What is Your Elevator Pitch?

Imagine you are working on a project and have a brilliant idea that would not only make the project much better than it already is but also help you advance in your career. You have acquired the knowledge and skills to take this idea to the next stage and all that’s left is to have your boss approve it. There’s just one slight problem: your boss is a busy person and getting an appointment is no easy task. But then one morning, you are about to step into your office building and guess what? Your boss is also walking in at the same time! You realize that this is your chance and so you greet your boss and convey that you have an idea to share. Your boss stops and replies, ‘Sure. Give me your elevator pitch.’

What you need to do now is give your boss a succinct, compelling description of yourself, the project you are working on, and explain how your idea would add value to the company. The goal is to spike interest in your idea and set the ball rolling for further discussion.

However, it is common for people in this situation to become nervous and they often end up providing an ineffective summary of their idea or work. But If you are prepared in advance and have a clear, persuasive speech that’s ready to be delivered effectively, you should have an appointment to continue the discussion by the time you finish speaking.

When should you choose to make an elevator pitch?

An elevator pitch does not necessarily take place in an elevator literally. A short but convincing speech is referred to as ‘an elevator pitch’ because it should only be as long as an elevator ride usually is (30–40 seconds). It can be used in any situation in which you have a short amount of time to introduce yourself and get someone important interested in your ideas, projects or work. It could be useful during job interviews, professional networking events, job fairs, your first day at a new workplace, and other similar situations.

Armed with a good elevator pitch, you will make an excellent first impression everywhere you go. Read on for some useful tips to help you craft yours.  

Step 1: Define Your Goals

Think about your goals: what is it that you want? Is it a job? Funding for your project? To make a successful sales pitch? Remember, you could develop one elevator pitch that you modify slightly to suit different goals and situations.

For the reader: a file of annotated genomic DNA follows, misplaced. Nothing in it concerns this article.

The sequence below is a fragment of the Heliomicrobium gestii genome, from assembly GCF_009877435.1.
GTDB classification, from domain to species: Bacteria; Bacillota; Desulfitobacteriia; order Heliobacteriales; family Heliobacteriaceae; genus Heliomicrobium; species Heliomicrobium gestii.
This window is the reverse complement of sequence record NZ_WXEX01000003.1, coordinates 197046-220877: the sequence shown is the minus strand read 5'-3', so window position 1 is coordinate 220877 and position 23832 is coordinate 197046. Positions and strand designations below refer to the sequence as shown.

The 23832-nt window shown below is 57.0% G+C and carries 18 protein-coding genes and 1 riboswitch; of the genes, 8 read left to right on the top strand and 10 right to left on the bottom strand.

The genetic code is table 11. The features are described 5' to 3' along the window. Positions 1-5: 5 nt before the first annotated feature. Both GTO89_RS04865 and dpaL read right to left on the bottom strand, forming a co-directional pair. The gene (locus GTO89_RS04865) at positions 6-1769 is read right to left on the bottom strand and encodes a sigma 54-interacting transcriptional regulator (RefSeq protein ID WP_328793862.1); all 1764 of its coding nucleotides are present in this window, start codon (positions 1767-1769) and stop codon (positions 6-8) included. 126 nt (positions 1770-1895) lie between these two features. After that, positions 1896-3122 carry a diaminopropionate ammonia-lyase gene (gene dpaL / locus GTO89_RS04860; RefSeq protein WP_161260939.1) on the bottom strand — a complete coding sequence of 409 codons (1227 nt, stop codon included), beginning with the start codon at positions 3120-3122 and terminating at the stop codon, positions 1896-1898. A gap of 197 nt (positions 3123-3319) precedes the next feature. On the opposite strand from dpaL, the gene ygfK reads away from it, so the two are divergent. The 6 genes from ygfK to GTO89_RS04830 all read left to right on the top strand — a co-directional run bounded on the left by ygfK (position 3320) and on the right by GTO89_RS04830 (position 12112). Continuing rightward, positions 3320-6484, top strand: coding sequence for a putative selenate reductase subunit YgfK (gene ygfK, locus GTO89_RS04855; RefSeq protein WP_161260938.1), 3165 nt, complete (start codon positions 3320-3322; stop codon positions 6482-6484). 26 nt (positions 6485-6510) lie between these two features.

Step 2: Identify Your Strengths

Think about your goals: what is it that you want? Is it a job? Funding for your project? To make a successful sales pitch? Remember, you could develop one elevator pitch that you modify slightly to suit different goals and situations.

Step 3: Prepare to Make a Connection

After you have jotted down your thoughts, consider how you want to follow up with the person you are speaking to. You could choose to request an email address or phone number or simply share your own business card or resumé. Whichever method you choose, remember to always have the necessary details and material on hand. 

Now, we are ready to craft and develop your elevator pitch.

Introduction

First, introduce yourself briefly. If you are a student, state your name, your university, the degree you are studying for, your area of specialization, and the kind of work you are interested in. 

For instance, Sabah is a final year student at university who is at a job fair looking for her first job. This is how she might introduce herself to a potential employer:

My name is Sabah, I am a final year student at ABC Tech University and I am majoring in cybersecurity. I’ve most recently worked as an intern with researchers at the National Laboratory for Cybersecurity. I intend to pursue a career as a cybersecurity specialist.’   

Present Your Goals  

The next step is to state what your goals are. Describe what you intend to do with your skills and qualifications and also briefly explain your intentions. Try to keep the listener engaged by asking an important and relevant question. 

For instance:

‘Don’t you agree that cybersecurity and data protection are the most important concerns for large corporations and Governments today? I think so too! I want to use the knowledge and skills I have acquired to solve cyber-attack and personal information theft issues faced by corporations around the world.

 State Your Strengths

Next, mention your strengths. This could include, in brief, your experience, qualifications, personality traits, or anything else that would help showcase your abilities as the right fit for the position. 

Make the Connection

Now that you have got your listener interested in you and your work, conclude by requesting for some form of contact details so that you can send them more details.

In our example, Sabah would conclude with:

‘May I email my resumé to you or would you prefer a printed copy?’

And that’s it! We have now crafted your elevator pitch! Remember to keep these points in mind:

  • Practice it as many times as possible and rewrite it until it’s just right.
  • Record yourself saying it out loud or practice with a friend.
  • Use a timer to check if it is too long or too short. Ideally, it should be less than one minute. 
  • Check for language and grammatical errors.
  • Get feedback to ensure that it is clear and concise.
  • Try to sound natural and confident.

You are now ready to impress influential people with your elevator pitch. Remember, the first impression should always be the best one! 

If you think you need more help to speak confidently in English, take an online English course at Burlington English. Our excellent spoken English courses are delivered by expert tutors who will offer you professional guidance and support. You will also get access to our sophisticated AI-enabled Speech Trainer® which will provide you with personalized pronunciation practice tailored to your learning needs. Join us for an exciting language learning experience!

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